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Stages Of Prenatal Development

26 August, 2018 | DD Staff
  • Stages Of Prenatal Development

Parenting is hard, so are the days of pre-parenting. Let’s get it right from the start, these are the days of ‘prenatal development’. There is no denying the absolute joy, the first time you find out you’re going to become a father. There’s also no sugar coating the absolute happy chaos that’s to follow. Doctor visits, family advice, nursery prep… apps sending you updates that your baby is no longer a grape and is now, in fact, an orange. There is so much information and of course the expectation that you’re up to speed, always, all the time. What does this all mean? It is important for every to-be father to be ‘in the know’. What is happening from the moment of conception to the time of birth? The science is fascinating, and the development is magical.

So, we at Daddy’s Digest have broken it all down for you dudes. Know just enough not to be the least informed in the room, but not too much that it’s garble. Remember, the nine months of pregnancy have been broken into distinct three-month periods called Trimesters, owing to the unique developments that occur in each phase.

Month 1 - Appleseed

At the end of week 4:

Size: Quarter of an inch

The egg has fertilized and is growing. A protective sac called the amniotic sac has now formed around the embryo filled with what is known as the amniotic fluid. The placenta, a round flat organ that shares nutrients from the mother and transfers waste from the baby has begun to develop. Your child’s face is beginning to form, and the eyes, mouth, lower jaw and throat are developing. Blood cells are forming and beginning to circulate.

Month 2 - Raspberry

At the end of week 8:

Size: Approx. 1 inch

By the end of this month, your baby is no longer an embryo. It is now a fetus. By week six you can expect to detect a heartbeat.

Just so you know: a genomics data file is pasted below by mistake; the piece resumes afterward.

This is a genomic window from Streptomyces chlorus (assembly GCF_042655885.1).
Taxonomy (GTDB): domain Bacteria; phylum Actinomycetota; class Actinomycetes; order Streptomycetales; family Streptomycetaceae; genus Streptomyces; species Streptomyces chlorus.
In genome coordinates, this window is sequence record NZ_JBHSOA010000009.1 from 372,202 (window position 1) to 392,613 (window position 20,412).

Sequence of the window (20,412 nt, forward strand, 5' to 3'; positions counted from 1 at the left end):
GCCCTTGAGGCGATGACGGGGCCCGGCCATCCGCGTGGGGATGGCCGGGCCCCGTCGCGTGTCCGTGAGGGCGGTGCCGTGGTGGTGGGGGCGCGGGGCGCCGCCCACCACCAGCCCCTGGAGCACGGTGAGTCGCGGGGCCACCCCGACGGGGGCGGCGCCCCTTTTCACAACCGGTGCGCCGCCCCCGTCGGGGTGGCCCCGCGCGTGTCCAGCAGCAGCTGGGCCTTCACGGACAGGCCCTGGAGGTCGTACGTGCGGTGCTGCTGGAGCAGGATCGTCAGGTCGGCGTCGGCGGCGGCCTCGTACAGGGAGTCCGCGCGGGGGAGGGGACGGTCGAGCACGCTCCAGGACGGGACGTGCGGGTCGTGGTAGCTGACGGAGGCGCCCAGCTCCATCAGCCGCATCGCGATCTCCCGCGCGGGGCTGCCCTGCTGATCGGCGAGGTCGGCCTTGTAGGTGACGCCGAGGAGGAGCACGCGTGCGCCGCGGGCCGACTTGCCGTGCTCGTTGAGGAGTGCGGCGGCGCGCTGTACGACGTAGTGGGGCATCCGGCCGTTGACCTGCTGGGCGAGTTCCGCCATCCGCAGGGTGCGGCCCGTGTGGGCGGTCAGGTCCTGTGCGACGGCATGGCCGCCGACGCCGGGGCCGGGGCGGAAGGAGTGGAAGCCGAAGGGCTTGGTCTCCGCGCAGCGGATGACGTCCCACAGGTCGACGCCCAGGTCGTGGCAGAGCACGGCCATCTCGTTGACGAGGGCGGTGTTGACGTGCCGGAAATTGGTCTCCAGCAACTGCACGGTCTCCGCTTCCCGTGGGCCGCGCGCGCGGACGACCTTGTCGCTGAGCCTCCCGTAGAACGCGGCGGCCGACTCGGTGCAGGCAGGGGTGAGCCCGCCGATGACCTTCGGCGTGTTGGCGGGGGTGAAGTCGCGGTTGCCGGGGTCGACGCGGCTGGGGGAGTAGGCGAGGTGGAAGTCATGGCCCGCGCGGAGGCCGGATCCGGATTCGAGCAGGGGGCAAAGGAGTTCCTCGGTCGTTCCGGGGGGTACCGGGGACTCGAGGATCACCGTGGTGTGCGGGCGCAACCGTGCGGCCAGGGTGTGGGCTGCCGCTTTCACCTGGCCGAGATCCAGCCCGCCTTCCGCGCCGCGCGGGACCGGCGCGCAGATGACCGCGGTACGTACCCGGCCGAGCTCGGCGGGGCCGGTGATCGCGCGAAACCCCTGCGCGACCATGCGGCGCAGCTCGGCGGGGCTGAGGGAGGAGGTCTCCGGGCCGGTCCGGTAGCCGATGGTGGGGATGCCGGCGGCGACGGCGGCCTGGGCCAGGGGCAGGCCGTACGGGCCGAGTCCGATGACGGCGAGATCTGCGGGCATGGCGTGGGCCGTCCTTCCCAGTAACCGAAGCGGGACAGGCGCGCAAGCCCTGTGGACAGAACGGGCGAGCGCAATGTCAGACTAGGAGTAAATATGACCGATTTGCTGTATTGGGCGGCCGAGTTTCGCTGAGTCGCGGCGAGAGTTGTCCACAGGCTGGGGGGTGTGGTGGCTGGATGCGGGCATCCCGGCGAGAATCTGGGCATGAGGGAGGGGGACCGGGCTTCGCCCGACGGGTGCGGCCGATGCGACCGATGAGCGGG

Month 3 - Lime

At the end of week 12:

Size: Approx. 4 inches

Weight: 1 ounce

By this point most critical development has taken place, reducing the chances of a miscarriage considerably. It’s after this point that most couples make their birth announcements.

By the end of month three, your child will be fully formed. All organs and extremities have also formed and will continue to mature to become functional.

Month 4 - Navel Orange

At the end of week 16:

Size: Approx. 6 inches

Weight: 4 ounces 

The heartbeat is now audible and may be heard using a Doppler scan. Reproductive organs and genitalia are fully formed, and should your country of birth allow it, your doctor may perform an ultrasound to determine your child’s sex.

Month 5 - Banana

At the end of week 20:

Size: Approx. 7-10 inches

Weight: 1/2 to 1 pound

Your partner may begin to feel your child move. The baby’s muscles are developing, and they begin to exercise them. The first movement is called quickening. 

Month 6 – Cantaloupe

At the end of week 24:

Size: Approx. 12 inches

Weight: 2 pounds

This is a great time to get some 4D images.

Month 7

At the end of week 28:

Size: Approx. 14 inches

Weight: 2-4 pounds

Your child’s hearing is fully developed and he or she changes position frequently. At this time, they actively respond to external stimuli, including sound, light and pain.

Month 8 - Pineapple

At the end of week 32:

Size: Approx. 15-18 inches

Weight: Up to 5 pounds

Your baby’s brain is developing rapidly, and they can now both see and hear. Kicking becomes more noticeable. 

Month 9 - Watermelon

At the end of week 36:

Size: Approx. 18-20 inches

Weight: 7 pounds

Your baby is ready for the world, and you are ready to be a great father.

It is important to use this information as a guide only and seek the informed opinion of a qualified medical professional through the course of pregnancy.


Impress your partner with key facts, take better co-parenting decisions and be 'in the know'. Visit our How To Dad resource center for more.

Related:

What Is Colic? Colic or “Colicky Baby” is probably the most overused term to define a crying baby.

How to Change a Diaper It’s an important part of bonding with your child and giving your partner a breather.

Bookmark:

The Essential Checklist For All New Dads

Top Ten Terms & Definitions for All Expecting Dads


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